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This calculator uses the classical method of calculating gyroscopic stability, as described by Bob McCoy in his book Modern Exterior Ballistics. Because the classical method requires detailed bullet dimensions and aerodynamic coefficients, we apply the simplifications derived by Don Miller in his article, A New Rule for Estimating Rifling Twist - An Aid to Choosing Bullets and Rifles and the later follow-up article, How Good are Simple Rules for Estimating Rifling Twist. The "Miller Rule", as it's often referred to, uses empirical data to simplify the math down to the point where only the bullet's length is required. The price in accuracy paid for this simplification is surprisingly small.

The classical equation to calculate gyroscopic stability is as follows. (\(S_g\)) is the gyroscopic stability factor, and must be above 1.0 if the bullet is to remain stable.

$$S_g = {{8\pi} \over {\rho_{air}t^2d^5C_{M\alpha}}}{{A^2}\over{B}} $$

The variables are as follows:

\(S_g\) | The gyroscopic stability factor. A bullet is stable if \(S_g\) is over 1.0. |

\(\rho_{air}\) | Air density |

\(t\) | rifling twist |

\(d\) | the bullet's caliber |

\(C_{M\alpha}\) | the bullet's overturning moment coefficient |

\({{A^2}\over{B}}\) | The square of the bullet's axial moment inertia divided by its transverse moment of inertia |

The first four variables are easy to measure and/or calculate. The last two can be troublesome. \({{A^2}\over{B}}\) can be calculated (tediously) if you have detailed information about the bullet's dimensions and weight distribution. \(C_{M\alpha}\) must be either measured in a sophisticated lab, or calculated with engineering software. What Don Miller did was to take those two hard to get numbers and find suitable substitutes that depend only on bullet length. He looked at data from known projectiles studied by the Ballistics Research Lab and came up with his remarkably accurate simplifications.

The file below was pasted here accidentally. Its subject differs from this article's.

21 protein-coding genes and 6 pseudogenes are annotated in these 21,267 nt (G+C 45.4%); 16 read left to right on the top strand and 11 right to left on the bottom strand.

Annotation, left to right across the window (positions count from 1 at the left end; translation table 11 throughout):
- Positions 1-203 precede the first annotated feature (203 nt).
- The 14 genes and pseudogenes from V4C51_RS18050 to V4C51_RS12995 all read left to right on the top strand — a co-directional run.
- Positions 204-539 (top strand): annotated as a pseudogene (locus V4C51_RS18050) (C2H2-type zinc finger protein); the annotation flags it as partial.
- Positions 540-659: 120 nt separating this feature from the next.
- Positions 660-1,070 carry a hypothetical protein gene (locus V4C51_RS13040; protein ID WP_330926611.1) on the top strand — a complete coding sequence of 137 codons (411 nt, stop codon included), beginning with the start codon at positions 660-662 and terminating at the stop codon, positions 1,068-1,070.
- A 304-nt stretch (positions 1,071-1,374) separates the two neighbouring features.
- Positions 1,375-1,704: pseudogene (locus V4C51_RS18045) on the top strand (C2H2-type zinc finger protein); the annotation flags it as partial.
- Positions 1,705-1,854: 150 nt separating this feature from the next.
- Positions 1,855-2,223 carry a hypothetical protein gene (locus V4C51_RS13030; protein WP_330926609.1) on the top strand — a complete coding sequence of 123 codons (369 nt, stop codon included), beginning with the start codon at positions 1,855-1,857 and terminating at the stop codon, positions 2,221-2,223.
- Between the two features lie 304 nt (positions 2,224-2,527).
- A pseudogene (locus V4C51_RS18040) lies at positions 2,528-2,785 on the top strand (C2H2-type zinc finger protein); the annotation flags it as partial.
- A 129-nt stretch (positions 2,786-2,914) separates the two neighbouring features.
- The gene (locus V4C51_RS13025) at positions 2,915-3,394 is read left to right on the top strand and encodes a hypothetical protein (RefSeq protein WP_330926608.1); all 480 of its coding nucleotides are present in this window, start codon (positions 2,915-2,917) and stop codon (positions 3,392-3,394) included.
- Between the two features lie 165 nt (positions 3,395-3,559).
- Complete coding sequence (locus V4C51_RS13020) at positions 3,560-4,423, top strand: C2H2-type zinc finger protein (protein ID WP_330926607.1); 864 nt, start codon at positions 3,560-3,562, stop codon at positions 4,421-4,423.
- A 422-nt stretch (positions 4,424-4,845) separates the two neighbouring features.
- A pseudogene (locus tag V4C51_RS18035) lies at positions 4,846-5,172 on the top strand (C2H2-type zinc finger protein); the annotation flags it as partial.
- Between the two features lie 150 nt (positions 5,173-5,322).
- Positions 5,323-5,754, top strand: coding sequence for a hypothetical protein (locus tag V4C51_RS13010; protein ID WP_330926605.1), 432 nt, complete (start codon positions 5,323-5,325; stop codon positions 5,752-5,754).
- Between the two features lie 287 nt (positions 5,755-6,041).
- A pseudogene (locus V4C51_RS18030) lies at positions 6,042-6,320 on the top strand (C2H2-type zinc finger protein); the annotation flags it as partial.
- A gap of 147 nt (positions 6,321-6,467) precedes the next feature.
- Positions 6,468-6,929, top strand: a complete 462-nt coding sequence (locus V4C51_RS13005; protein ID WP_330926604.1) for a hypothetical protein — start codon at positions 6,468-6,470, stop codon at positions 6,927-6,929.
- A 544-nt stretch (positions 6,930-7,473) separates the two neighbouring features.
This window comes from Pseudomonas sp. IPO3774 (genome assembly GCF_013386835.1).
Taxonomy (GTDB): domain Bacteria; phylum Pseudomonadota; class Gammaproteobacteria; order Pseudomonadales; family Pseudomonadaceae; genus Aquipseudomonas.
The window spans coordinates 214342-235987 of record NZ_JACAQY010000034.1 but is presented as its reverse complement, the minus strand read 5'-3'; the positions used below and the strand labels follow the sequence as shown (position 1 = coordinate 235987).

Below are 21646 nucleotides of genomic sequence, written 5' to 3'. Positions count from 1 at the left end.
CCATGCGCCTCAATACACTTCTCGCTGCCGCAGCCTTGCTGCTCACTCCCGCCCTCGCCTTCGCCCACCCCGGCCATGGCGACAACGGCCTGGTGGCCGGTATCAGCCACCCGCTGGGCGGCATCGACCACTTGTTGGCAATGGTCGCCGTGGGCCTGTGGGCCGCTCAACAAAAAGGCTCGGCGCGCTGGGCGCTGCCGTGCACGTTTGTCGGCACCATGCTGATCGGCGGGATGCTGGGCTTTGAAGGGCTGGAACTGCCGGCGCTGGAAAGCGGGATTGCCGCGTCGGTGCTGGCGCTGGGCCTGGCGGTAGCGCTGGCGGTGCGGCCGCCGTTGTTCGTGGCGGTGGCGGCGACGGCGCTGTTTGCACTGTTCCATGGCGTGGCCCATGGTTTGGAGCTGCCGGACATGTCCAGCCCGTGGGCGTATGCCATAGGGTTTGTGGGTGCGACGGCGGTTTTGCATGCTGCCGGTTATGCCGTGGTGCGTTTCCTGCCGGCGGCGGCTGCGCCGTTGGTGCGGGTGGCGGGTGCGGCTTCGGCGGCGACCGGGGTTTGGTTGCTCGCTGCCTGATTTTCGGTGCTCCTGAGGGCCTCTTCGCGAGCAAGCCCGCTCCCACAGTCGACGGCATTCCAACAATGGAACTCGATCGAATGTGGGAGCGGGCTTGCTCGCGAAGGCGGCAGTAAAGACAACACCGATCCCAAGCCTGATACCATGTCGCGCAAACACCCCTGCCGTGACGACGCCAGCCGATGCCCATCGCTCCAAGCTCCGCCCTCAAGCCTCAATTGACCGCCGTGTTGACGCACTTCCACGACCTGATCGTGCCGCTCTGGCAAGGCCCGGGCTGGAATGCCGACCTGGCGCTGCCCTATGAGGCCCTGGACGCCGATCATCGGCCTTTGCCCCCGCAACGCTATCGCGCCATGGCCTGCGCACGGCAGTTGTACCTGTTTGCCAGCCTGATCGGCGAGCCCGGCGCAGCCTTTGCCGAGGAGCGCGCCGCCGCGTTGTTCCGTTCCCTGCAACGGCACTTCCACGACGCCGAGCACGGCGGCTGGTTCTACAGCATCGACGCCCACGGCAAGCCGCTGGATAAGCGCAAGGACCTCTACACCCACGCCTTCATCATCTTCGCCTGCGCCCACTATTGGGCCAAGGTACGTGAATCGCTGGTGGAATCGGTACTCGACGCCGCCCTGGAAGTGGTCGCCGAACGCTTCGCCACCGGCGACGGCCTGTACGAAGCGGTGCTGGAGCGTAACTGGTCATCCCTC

If a bullet has a gyroscopic stability factor (\(S_g\)) of less than 1.0, it will tumble. So you need at least that. However, a bullet must also exhibit dynamic stability in addition to gyroscopic stability. While dynamic stability is a hard thing to pin down, it turns out that a little bit of margin on your \(S_g\) will help ensure that your bullet starts off stable. Anything less than about 1.25 is getting close to the edge.

Additionally, if you want to minimize yaw and wring the last tiny bit of ballistic performance, you should aim for an \(S_g\) of roughly 1.5.

Yes. The faster you spin a bullet, the less accurate it will be. There is no reason to spin a bullet any faster than necessary to get the \(S_g\) that you want. For optimal accuracy, I shoot for 1.3-1.4. For ballistic optimization, 1.5-1.7 is a better number. Any faster will result in poor precision and possibly bullet destruction.

Surprisingly so. When compared with the more detailed classical methods of determining bullet stability, Miller matches up very well. There is a caveat, however. Miller rule is based on a library of test data collected by the BRL. The less your bullet looks like the projectiles used in the library, the greater chance there is for the rule to fall short. In other words, Miller works great for sane bullets. If you start getting into crazy numbers (say, a 200 grain .224 bullet) it's not going to work very well.

More or less. The data that Miller used to crate the rule consisted of data from boattail and flat-based projectiles. The data for boattail bullets is a better fit than that for flat based bullets, but it's still a reasonably good approximation. As with any calculation, use an appropriate margin of safety, as real life sometimes intervenes.

More or less. Miller's source data did not include plastic tipped projectiles. However, knowledge of the mechanics of stability tell us that the model will generally be conservative for polymer tipped bullets.